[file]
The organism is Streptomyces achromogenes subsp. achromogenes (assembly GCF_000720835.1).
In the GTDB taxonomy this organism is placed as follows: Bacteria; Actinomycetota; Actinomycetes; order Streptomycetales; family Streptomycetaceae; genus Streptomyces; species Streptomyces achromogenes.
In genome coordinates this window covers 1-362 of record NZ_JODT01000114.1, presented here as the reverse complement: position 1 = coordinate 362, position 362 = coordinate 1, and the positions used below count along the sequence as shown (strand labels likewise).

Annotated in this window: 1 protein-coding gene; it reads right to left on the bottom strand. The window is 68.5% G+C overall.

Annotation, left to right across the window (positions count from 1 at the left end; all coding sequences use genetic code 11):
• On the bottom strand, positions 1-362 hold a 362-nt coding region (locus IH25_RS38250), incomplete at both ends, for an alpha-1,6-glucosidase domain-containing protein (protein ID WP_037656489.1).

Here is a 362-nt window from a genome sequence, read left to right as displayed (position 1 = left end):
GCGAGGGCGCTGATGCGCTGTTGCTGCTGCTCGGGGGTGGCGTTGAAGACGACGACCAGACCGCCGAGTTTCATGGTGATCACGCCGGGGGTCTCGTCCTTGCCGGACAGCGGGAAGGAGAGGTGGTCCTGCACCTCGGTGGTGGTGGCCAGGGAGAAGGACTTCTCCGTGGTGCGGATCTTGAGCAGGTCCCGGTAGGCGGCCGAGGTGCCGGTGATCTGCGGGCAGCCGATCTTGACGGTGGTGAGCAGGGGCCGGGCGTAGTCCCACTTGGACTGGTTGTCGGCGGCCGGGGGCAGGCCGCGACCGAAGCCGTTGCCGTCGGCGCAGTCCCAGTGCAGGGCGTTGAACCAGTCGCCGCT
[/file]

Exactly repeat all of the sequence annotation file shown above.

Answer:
The organism is Streptomyces achromogenes subsp. achromogenes (assembly GCF_000720835.1).
In the GTDB taxonomy this organism is placed as follows: Bacteria; Actinomycetota; Actinomycetes; order Streptomycetales; family Streptomycetaceae; genus Streptomyces; species Streptomyces achromogenes.
In genome coordinates this window covers 1-362 of record NZ_JODT01000114.1, presented here as the reverse complement: position 1 = coordinate 362, position 362 = coordinate 1, and the positions used below count along the sequence as shown (strand labels likewise).

Annotated in this window: 1 protein-coding gene; it reads right to left on the bottom strand. The window is 68.5% G+C overall.

Annotation, left to right across the window (positions count from 1 at the left end; all coding sequences use genetic code 11):
• On the bottom strand, positions 1-362 hold a 362-nt coding region (locus IH25_RS38250), incomplete at both ends, for an alpha-1,6-glucosidase domain-containing protein (protein ID WP_037656489.1).

Here is a 362-nt window from a genome sequence, read left to right as displayed (position 1 = left end):
GCGAGGGCGCTGATGCGCTGTTGCTGCTGCTCGGGGGTGGCGTTGAAGACGACGACCAGACCGCCGAGTTTCATGGTGATCACGCCGGGGGTCTCGTCCTTGCCGGACAGCGGGAAGGAGAGGTGGTCCTGCACCTCGGTGGTGGTGGCCAGGGAGAAGGACTTCTCCGTGGTGCGGATCTTGAGCAGGTCCCGGTAGGCGGCCGAGGTGCCGGTGATCTGCGGGCAGCCGATCTTGACGGTGGTGAGCAGGGGCCGGGCGTAGTCCCACTTGGACTGGTTGTCGGCGGCCGGGGGCAGGCCGCGACCGAAGCCGTTGCCGTCGGCGCAGTCCCAGTGCAGGGCGTTGAACCAGTCGCCGCT